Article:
Sea to Summit Telos TR2 Review
Wildland Trekking guide, James Barrett, shares his experience after taking the Sea to Summit Telos TR2 Tent into the field for a month of intensive testing.
To lay the groundwork for this Sea to Summit Telos TR2 Tent Review, keep in mind that a good tent is one of the cornerstones of my career. I’ve been guiding with Wildland Trekking (WTC) since 2016 – after several years of cutting my teeth in multiple areas of guiding for Northern Arizona University. From Fall to Spring, I work with WTC in the Desert Southwest, mostly guiding our phenomenal Grand Canyon National Park and Sedona Red Rocks trips. During the summer, I escape the heat and travel up north and pack Llamas in the Greater Yellowstone ecosystem. But for this 2021-22 winter season, I was lucky enough to test out some new gear from Sea to Summit, starting with their Telos TR2 two-person backpacking tent.
This model is the company’s first foray into the world of tents, and they’re implementing some clever design features to shake up the industry. Let’s take a look at those features and the tent’s field performance in this comprehensive Sea to Summit Telos TR2 Review.
Telos TR2 Quick Look
The Sea to Summit Telos TR2 two-person tent is a lightweight freestanding tent with many new and innovative features. Let’s look at the bare-bone specs before moving into our Telos TR2 Review.
- MSRP: $559
- Trail Weight: 3lbs 4.3oz
- Packaged Weight: 3 lbs. 10.7 oz.
- Peak Height: 43.5 in. (3.6 ft.)
- Floor Area: 28 sq. Ft.
- Floor Fabric: 20-Denier Ripstop Nylon
- Canopy Fabric: 15-Denier Ripstop Nylon
The Telos TR2 is a two-person, three-season tent that is relatively light and very spacious while maintaining a durable feel. The innovative ventilation system also makes condensation a thing of the past. I wouldn’t hesitate to take this tent out in almost any type of weather, and the Telos TR2 would excel in every environment that I guide in – from the depths of Grand Canyon to the jagged Wind River Range.
However, if there’s snow in the forecast, I would probably choose a different tent for true winter camping as the Telos isn’t designed for these conditions.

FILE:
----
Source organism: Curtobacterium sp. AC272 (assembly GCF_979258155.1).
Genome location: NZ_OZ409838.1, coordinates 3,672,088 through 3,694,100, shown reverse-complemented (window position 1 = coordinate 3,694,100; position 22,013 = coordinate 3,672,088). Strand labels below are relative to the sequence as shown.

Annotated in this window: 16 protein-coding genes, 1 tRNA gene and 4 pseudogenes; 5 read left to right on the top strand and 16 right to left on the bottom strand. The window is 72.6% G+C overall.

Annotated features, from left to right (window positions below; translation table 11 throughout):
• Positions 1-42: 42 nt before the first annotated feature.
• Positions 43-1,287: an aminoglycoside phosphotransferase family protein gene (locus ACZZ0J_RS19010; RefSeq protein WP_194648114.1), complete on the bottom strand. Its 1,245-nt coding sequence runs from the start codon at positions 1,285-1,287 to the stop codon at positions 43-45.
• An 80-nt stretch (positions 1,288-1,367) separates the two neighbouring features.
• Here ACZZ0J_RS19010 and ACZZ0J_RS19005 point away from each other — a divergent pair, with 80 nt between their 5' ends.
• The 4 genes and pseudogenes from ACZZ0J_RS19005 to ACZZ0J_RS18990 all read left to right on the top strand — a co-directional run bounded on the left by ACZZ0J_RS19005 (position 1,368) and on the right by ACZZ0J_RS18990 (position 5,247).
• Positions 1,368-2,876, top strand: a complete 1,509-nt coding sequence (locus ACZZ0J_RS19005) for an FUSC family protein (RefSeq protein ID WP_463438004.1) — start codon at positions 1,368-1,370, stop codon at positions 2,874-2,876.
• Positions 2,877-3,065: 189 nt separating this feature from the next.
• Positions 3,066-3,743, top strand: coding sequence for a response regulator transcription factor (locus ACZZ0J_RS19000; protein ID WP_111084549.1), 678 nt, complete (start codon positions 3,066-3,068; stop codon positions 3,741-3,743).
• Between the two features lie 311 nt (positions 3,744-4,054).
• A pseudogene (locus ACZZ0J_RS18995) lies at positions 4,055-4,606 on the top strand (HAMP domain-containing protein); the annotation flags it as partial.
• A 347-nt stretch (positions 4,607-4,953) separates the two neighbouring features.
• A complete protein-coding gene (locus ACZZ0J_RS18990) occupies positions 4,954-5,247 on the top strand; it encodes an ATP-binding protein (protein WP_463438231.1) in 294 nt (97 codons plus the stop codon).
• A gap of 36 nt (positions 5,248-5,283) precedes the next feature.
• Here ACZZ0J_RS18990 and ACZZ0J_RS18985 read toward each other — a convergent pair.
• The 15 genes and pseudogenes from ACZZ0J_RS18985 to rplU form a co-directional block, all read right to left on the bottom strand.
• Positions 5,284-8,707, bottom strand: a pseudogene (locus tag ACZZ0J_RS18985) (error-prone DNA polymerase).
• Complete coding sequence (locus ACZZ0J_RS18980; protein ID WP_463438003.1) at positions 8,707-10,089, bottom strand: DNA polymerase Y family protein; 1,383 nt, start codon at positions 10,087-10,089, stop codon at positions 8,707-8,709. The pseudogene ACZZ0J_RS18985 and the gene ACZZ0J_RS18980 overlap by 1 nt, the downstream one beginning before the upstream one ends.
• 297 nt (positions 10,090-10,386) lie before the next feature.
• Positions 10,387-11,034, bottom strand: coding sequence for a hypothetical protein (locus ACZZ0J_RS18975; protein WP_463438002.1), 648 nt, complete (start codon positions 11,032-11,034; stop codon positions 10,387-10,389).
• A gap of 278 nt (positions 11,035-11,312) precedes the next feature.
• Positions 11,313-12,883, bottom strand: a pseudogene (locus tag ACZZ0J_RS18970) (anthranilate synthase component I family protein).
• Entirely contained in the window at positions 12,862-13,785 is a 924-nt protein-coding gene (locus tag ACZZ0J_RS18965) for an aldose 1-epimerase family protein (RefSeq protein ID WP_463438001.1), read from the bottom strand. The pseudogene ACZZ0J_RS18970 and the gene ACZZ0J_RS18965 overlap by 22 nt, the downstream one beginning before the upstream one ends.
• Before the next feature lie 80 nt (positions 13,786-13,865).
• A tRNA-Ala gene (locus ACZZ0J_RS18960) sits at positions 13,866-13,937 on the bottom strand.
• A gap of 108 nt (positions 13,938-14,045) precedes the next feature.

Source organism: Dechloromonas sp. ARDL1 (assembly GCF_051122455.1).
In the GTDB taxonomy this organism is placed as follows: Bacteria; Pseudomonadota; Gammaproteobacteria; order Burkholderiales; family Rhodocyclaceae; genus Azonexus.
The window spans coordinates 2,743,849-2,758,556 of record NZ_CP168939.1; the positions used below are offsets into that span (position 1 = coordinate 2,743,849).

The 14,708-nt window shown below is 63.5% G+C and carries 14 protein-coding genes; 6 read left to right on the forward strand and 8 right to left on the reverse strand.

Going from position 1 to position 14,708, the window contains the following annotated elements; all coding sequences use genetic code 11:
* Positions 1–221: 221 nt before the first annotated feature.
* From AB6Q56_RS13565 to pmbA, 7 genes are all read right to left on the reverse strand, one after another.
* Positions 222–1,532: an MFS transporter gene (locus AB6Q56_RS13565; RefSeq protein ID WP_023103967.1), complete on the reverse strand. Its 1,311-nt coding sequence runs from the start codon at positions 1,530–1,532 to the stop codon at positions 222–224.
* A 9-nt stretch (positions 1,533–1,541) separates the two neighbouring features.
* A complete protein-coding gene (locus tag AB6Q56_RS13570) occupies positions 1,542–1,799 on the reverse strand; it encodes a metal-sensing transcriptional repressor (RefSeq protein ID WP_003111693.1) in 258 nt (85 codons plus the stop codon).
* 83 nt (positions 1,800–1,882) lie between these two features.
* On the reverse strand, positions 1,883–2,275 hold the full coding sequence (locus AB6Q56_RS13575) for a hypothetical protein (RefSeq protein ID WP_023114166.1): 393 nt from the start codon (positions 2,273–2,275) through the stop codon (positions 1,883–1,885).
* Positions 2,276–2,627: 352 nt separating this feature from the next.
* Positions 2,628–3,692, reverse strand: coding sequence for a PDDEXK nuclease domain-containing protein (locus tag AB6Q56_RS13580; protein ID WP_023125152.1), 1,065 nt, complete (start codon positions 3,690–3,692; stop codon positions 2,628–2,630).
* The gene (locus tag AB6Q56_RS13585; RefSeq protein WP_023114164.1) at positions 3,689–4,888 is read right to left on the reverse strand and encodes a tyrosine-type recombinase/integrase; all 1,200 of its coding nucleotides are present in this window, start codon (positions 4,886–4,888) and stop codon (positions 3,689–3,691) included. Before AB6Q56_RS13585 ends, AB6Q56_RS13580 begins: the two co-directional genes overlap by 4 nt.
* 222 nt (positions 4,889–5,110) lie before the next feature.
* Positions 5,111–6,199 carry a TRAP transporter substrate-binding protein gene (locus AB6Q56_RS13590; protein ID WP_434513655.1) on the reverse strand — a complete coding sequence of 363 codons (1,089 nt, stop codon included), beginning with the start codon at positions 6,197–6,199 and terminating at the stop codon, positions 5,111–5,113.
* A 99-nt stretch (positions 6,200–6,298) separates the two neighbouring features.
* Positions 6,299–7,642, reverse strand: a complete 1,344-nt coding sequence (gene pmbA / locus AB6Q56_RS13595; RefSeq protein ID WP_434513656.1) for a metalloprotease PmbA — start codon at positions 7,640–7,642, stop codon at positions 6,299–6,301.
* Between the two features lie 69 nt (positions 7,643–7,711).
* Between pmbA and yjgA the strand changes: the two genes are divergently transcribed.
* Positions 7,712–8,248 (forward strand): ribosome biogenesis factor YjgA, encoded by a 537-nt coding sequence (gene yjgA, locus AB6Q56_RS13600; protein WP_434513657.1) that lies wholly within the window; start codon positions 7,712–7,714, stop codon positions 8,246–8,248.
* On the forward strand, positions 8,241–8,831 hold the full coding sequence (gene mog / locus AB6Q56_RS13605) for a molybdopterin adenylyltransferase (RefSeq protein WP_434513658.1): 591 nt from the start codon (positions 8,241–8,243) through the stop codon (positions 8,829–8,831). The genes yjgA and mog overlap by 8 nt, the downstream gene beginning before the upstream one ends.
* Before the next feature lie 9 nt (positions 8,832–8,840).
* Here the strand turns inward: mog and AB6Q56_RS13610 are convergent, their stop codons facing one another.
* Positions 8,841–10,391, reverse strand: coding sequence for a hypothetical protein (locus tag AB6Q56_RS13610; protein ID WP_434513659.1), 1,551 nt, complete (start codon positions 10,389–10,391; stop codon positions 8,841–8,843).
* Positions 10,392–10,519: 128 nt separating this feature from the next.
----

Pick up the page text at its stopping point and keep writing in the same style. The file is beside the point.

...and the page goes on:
With their first foray into the tenting realm, Sea to Summit includes a few notable features in the Telos TR2 worth highlighting. These features include:
- Tension Ridge Design – A prominent inverted pole design allows for increased headroom along with larger doors for easy access.
- 6-Inch Bathtub Floor – No vulnerable seams near the ground improve the tent’s overall weatherproofing and durability.
- Fair Share Stuff Sack – Easily split the tent components among multiple hikers to evenly share the weight.
Sea to Summit Background
Sea To Summit is based out of Perth, Australia, and was started by Roland Tyson – a young man with a passion for the outdoors who started sewing gear in his childhood bedroom in 1983. From there, his love of gear grew into the company we know today, with Sea To Summit officially forming in 1990. Their primary goal is to balance weight, durability, and packability to create the best adventure gear on the market. Like most quality gear manufacturers, Sea To Summit offers a warranty standing behind their products covering materials and workmanship.
THE TEST – QUICK OVERVIEW
I made sure the Telos TR2 experienced everything the Grand Canyon has to offer. All my test trips involved trekking into the bottom of Grand Canyon National Park and crossing the Colorado River. Additionally, my 5-night Rim-to-Rim-to-Rim trip passed through the bottom and towards the North Rim – then doubled back and climbed out of the south side of the Canyon. I experienced the Canyon's entire weather spectrum during these trips and truly put the Telos TR2 to the test. From the extremes of 30mph+ winds and one 6-hour rainstorm to more calm and cool nights, this tent saw it all in a whirlwind of testing.
Now that we’ve established the tent’s basic specifications along with the brand’s background, let’s jump into our comprehensive Telos TR2 Tent Review! We’ll cover all the primary performance categories, from the setup to durability, and discuss how the Telos measured up. At the end of this review, we’ll bring it all together in a short pros and cons list, along with my final impression.
Tent Weight/Bulk – 4/5
The weight and size of this tent are on par with some of the best options currently on the market. Weighing in at just over 3 pounds, the Telos TR2 is a comfortable and reasonably portable two-person three-season backpacking tent.